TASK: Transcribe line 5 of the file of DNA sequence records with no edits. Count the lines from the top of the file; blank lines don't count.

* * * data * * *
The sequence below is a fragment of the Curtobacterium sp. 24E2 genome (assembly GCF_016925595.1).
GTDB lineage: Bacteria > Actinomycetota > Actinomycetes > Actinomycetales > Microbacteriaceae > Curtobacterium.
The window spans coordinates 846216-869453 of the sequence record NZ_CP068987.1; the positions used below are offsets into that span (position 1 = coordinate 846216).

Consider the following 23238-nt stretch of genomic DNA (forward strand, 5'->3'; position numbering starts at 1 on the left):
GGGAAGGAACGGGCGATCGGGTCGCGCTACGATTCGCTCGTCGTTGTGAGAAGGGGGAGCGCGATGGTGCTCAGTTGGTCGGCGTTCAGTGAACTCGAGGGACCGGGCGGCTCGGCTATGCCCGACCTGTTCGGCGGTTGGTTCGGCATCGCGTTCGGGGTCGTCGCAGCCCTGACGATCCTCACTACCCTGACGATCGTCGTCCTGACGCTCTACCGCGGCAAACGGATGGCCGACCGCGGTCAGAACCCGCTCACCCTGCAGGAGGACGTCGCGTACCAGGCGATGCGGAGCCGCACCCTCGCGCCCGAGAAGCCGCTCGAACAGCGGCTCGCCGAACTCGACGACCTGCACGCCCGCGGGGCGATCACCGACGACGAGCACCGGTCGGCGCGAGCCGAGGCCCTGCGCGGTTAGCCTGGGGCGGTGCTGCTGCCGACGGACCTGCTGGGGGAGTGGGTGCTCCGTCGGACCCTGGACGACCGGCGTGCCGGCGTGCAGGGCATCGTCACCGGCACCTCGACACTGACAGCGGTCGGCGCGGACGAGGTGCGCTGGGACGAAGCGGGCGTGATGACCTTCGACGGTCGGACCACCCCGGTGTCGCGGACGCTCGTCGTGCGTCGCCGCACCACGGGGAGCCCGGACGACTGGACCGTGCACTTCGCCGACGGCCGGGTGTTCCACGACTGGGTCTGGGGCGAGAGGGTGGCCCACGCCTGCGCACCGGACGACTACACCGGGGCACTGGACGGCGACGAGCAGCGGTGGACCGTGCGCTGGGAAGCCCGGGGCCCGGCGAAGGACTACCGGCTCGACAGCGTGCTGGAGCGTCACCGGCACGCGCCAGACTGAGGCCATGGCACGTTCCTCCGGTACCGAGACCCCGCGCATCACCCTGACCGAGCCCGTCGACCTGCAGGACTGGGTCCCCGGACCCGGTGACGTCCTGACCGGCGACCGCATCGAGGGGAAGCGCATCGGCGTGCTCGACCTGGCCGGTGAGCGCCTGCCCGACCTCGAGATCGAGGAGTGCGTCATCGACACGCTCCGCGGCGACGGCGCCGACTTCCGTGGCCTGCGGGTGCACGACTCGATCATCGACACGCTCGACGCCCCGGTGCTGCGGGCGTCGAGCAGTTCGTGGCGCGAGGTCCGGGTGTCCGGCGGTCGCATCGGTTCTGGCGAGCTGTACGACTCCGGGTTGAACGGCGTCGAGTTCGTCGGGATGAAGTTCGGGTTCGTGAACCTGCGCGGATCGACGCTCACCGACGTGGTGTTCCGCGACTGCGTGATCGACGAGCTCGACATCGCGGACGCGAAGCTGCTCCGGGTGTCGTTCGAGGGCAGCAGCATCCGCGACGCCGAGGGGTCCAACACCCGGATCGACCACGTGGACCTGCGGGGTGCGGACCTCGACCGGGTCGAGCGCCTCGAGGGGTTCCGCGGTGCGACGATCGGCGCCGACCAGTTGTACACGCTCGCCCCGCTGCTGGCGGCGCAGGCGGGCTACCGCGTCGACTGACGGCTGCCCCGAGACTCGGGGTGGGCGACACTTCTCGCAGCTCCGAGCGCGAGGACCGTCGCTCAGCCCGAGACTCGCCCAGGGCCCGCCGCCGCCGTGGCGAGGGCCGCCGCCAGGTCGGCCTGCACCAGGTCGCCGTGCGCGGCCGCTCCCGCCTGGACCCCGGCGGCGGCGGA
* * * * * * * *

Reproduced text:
GGGAAGGAACGGGCGATCGGGTCGCGCTACGATTCGCTCGTCGTTGTGAGAAGGGGGAGCGCGATGGTGCTCAGTTGGTCGGCGTTCAGTGAACTCGAGGGACCGGGCGGCTCGGCTATGCCCGACCTGTTCGGCGGTTGGTTCGGCATCGCGTTCGGGGTCGTCGCAGCCCTGACGATCCTCACTACCCTGACGATCGTCGTCCTGACGCTCTACCGCGGCAAACGGATGGCCGACCGCGGTCAGAACCCGCTCACCCTGCAGGAGGACGTCGCGTACCAGGCGATGCGGAGCCGCACCCTCGCGCCCGAGAAGCCGCTCGAACAGCGGCTCGCCGAACTCGACGACCTGCACGCCCGCGGGGCGATCACCGACGACGAGCACCGGTCGGCGCGAGCCGAGGCCCTGCGCGGTTAGCCTGGGGCGGTGCTGCTGCCGACGGACCTGCTGGGGGAGTGGGTGCTCCGTCGGACCCTGGACGACCGGCGTGCCGGCGTGCAGGGCATCGTCACCGGCACCTCGACACTGACAGCGGTCGGCGCGGACGAGGTGCGCTGGGACGAAGCGGGCGTGATGACCTTCGACGGTCGGACCACCCCGGTGTCGCGGACGCTCGTCGTGCGTCGCCGCACCACGGGGAGCCCGGACGACTGGACCGTGCACTTCGCCGACGGCCGGGTGTTCCACGACTGGGTCTGGGGCGAGAGGGTGGCCCACGCCTGCGCACCGGACGACTACACCGGGGCACTGGACGGCGACGAGCAGCGGTGGACCGTGCGCTGGGAAGCCCGGGGCCCGGCGAAGGACTACCGGCTCGACAGCGTGCTGGAGCGTCACCGGCACGCGCCAGACTGAGGCCATGGCACGTTCCTCCGGTACCGAGACCCCGCGCATCACCCTGACCGAGCCCGTCGACCTGCAGGACTGGGTCCCCGGACCCGGTGACGTCCTGACCGGCGACCGCATCGAGGGGAAGCGCATCGGCGTGCTCGACCTGGCCGGTGAGCGCCTGCCCGACCTCGAGATCGAGGAGTGCGTCATCGACACGCTCCGCGGCGACGGCGCCGACTTCCGTGGCCTGCGGGTGCACGACTCGATCATCGACACGCTCGACGCCCCGGTGCTGCGGGCGTCGAGCAGTTCGTGGCGCGAGGTCCGGGTGTCCGGCGGTCGCATCGGTTCTGGCGAGCTGTACGACTCCGGGTTGAACGGCGTCGAGTTCGTCGGGATGAAGTTCGGGTTCGTGAACCTGCGCGGATCGACGCTCACCGACGTGGTGTTCCGCGACTGCGTGATCGACGAGCTCGACATCGCGGACGCGAAGCTGCTCCGGGTGTCGTTCGAGGGCAGCAGCATCCGCGACGCCGAGGGGTCCAACACCCGGATCGACCACGTGGACCTGCGGGGTGCGGACCTCGACCGGGTCGAGCGCCTCGAGGGGTTCCGCGGTGCGACGATCGGCGCCGACCAGTTGTACACGCTCGCCCCGCTGCTGGCGGCGCAGGCGGGCTACCGCGTCGACTGACGGCTGCCCCGAGACTCGGGGTGGGCGACACTTCTCGCAGCTCCGAGCGCGAGGACCGTCGCTCAGCCCGAGACTCGCCCAGGGCCCGCCGCCGCCGTGGCGAGGGCCGCCGCCAGGTCGGCCTGCACCAGGTCGCCGTGCGCGGCCGCTCCCGCCTGGACCCCGGCGGCGGCGGA